Velvet Elvis

I’d like to start off by showing pictures of the cute pies I delivered this morning. I sent the “Little Boo” to my friend Olivia. The “Big Boo” went to my son’s second grade teacher, and another “Big Boo” went to the front office staff at his school. I thought the candy corns looked great on those pumpkin pies.

Today’s pie is called Velvet Elvis Pie because of its ingredients–peanut butter and bananas (the King’s favorite). The “velvet” part is because of the added chocolate. Doesn’t chocolate make everything velvety?
I found a recipe online a while back and I forgot about it–until today when I noticed I had some bananas ready to use. Luckily, I also had all the other ingredients around for the pie.

I chopped about 4 ounces of semi-sweet baking chocolate and melted it with butter and a little corn syrup on the stove top. Melty chocolate is very tempting, but I did not lick the spoon until AFTER the pie was done.

The pie requires layers of sliced bananas in a graham cracker crust (called for chocolate graham cracker, but that’s not what I had on hand), yummy peanut butter stuff (made with crunchy peanut butter and cream cheese) and the melty chocolate. The most challenging part (besides not eating all the ingredients) was spreading the thick peanut butter stuff over the bananas without moving the bananas around too much. It worked out pretty well with a small spatula, but it was not a job to hurry through.

The finished pie ends with peanuts on top of the last layer of chocolate. Crunchy, salty goodness. Then it all goes into the freezer for six hours. Just enough time before tonight’s trick-or-treating fun with friends. I’ll be taking three pies over there tonight: Velvet Elvis, a pumpkin pie from last night, and a second lemonade pie that I made this morning before the Elvis Pie. That ought to be enough for everyone to have something they like.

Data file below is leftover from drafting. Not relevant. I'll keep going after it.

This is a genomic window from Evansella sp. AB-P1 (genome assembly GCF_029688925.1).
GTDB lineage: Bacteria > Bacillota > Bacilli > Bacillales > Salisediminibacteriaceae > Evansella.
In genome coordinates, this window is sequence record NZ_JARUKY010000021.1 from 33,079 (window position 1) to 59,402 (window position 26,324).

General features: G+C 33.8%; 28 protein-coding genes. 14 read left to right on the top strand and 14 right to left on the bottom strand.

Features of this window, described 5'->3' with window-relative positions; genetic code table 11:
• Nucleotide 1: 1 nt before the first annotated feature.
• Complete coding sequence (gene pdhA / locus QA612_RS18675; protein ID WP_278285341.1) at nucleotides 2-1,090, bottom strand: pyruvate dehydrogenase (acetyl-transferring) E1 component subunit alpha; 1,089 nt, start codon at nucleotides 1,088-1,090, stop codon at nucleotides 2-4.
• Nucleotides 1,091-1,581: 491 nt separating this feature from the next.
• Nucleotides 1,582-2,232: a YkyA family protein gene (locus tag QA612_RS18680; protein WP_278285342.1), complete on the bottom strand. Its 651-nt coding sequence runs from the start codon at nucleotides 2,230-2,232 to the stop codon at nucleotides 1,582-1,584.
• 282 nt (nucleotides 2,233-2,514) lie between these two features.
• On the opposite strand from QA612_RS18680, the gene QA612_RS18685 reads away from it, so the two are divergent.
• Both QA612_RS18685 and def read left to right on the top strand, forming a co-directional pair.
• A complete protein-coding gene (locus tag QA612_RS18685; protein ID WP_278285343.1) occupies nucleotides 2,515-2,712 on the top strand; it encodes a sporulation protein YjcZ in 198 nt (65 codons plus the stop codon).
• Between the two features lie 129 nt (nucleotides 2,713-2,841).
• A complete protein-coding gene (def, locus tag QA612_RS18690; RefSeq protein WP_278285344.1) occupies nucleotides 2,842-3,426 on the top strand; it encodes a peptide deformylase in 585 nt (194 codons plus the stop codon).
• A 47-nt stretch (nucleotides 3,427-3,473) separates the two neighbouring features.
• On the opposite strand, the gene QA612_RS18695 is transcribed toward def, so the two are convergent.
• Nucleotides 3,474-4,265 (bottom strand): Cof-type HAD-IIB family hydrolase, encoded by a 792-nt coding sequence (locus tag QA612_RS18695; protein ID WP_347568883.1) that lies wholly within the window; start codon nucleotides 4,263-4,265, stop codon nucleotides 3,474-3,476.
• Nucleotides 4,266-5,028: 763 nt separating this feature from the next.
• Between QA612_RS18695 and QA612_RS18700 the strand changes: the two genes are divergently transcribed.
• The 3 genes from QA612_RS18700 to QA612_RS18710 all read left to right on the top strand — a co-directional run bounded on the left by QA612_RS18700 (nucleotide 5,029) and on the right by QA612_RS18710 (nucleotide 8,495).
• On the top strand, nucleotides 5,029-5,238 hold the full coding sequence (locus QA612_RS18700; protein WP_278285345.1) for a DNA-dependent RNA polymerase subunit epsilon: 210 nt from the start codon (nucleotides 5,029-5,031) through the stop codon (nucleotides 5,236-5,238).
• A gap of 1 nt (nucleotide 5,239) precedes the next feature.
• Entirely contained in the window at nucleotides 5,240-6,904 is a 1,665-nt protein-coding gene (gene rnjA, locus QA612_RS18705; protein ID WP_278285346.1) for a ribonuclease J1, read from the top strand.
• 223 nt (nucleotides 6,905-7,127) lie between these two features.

I think the finished pie looks tasty, and I’m anxious to see a slice of it tonight. I love the way layered ingredients look in a slice of pie.

3 days to go until the big 4-0! 59 pies baked. Stay tuned!


Pumpkin Pie-looza on Halloween Eve

Today, I baked FIVE pumpkin pies.

3 large and 2 small pies were the result of what was supposed to be 2 regular pumpkin pies. Here’s what happened.

I want to take pumpkin pie to our son’s teacher tomorrow morning–it’s Halloween, and we’re headed to the school to help carve pumpkins. Besides, teaching second grade just deserves a big thank you, right? So I start out this evening on what should be an easy pie night. Well….don’t should on yourself, pie-maker. You were wrong.

I zipped by the store on the way to a Halloween dance my 13-year-old had at church. She forgot to tell me that she needed to bring a snack, and I knew I needed a couple of things for pies. When we went to the store, I had purple-ish pink hair leftover from a different Halloween activity earlier in the day. She was wearing a TARDIS costume. If you don’t know what a TARDIS is, Google it. We’ve raised a sci-fi geek, and we’re proud of it. Anyway, she was acting just like a 13-year-old girl in the grocery store in her Halloween costume–stuck somewhere between horrified and awesome. So we were hurrying, and I eagerly chose two frozen crusts for the pumpkin pies. “These are fast,” I thought to myself. No worries.